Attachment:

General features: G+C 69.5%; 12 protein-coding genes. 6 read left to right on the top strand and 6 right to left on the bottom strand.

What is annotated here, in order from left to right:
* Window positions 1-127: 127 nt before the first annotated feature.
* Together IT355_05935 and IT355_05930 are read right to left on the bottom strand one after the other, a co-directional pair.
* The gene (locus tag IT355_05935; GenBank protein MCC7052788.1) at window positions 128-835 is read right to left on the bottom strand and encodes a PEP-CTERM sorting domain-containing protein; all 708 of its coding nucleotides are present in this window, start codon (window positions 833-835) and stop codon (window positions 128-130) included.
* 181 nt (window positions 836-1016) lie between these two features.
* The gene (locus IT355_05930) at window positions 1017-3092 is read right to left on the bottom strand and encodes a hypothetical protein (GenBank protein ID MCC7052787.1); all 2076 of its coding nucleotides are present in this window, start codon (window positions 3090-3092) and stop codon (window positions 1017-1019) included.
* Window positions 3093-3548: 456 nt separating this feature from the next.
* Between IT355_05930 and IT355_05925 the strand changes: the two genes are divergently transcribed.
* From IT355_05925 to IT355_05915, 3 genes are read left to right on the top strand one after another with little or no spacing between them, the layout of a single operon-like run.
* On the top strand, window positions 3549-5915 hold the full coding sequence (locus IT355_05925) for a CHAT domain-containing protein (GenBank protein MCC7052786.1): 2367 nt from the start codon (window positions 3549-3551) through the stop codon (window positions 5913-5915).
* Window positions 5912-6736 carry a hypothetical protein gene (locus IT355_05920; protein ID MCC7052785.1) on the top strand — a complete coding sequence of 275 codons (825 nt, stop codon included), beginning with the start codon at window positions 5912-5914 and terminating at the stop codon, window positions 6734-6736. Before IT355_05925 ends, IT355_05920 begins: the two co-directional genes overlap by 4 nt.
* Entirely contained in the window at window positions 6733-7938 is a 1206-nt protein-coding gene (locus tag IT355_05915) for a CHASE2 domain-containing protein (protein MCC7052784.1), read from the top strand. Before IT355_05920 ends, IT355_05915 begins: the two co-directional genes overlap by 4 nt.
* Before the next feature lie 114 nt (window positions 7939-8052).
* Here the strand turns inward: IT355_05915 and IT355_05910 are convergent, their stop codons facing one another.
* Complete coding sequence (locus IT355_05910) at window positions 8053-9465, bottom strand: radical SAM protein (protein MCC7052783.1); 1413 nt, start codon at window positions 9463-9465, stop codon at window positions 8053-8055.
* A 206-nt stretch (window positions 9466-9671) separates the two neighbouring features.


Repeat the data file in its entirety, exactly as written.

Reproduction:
General features: G+C 69.5%; 12 protein-coding genes. 6 read left to right on the top strand and 6 right to left on the bottom strand.

What is annotated here, in order from left to right:
* Window positions 1-127: 127 nt before the first annotated feature.
* Together IT355_05935 and IT355_05930 are read right to left on the bottom strand one after the other, a co-directional pair.
* The gene (locus tag IT355_05935; GenBank protein MCC7052788.1) at window positions 128-835 is read right to left on the bottom strand and encodes a PEP-CTERM sorting domain-containing protein; all 708 of its coding nucleotides are present in this window, start codon (window positions 833-835) and stop codon (window positions 128-130) included.
* 181 nt (window positions 836-1016) lie between these two features.
* The gene (locus IT355_05930) at window positions 1017-3092 is read right to left on the bottom strand and encodes a hypothetical protein (GenBank protein ID MCC7052787.1); all 2076 of its coding nucleotides are present in this window, start codon (window positions 3090-3092) and stop codon (window positions 1017-1019) included.
* Window positions 3093-3548: 456 nt separating this feature from the next.
* Between IT355_05930 and IT355_05925 the strand changes: the two genes are divergently transcribed.
* From IT355_05925 to IT355_05915, 3 genes are read left to right on the top strand one after another with little or no spacing between them, the layout of a single operon-like run.
* On the top strand, window positions 3549-5915 hold the full coding sequence (locus IT355_05925) for a CHAT domain-containing protein (GenBank protein MCC7052786.1): 2367 nt from the start codon (window positions 3549-3551) through the stop codon (window positions 5913-5915).
* Window positions 5912-6736 carry a hypothetical protein gene (locus IT355_05920; protein ID MCC7052785.1) on the top strand — a complete coding sequence of 275 codons (825 nt, stop codon included), beginning with the start codon at window positions 5912-5914 and terminating at the stop codon, window positions 6734-6736. Before IT355_05925 ends, IT355_05920 begins: the two co-directional genes overlap by 4 nt.
* Entirely contained in the window at window positions 6733-7938 is a 1206-nt protein-coding gene (locus tag IT355_05915) for a CHASE2 domain-containing protein (protein MCC7052784.1), read from the top strand. Before IT355_05920 ends, IT355_05915 begins: the two co-directional genes overlap by 4 nt.
* Before the next feature lie 114 nt (window positions 7939-8052).
* Here the strand turns inward: IT355_05915 and IT355_05910 are convergent, their stop codons facing one another.
* Complete coding sequence (locus IT355_05910) at window positions 8053-9465, bottom strand: radical SAM protein (protein MCC7052783.1); 1413 nt, start codon at window positions 9463-9465, stop codon at window positions 8053-8055.
* A 206-nt stretch (window positions 9466-9671) separates the two neighbouring features.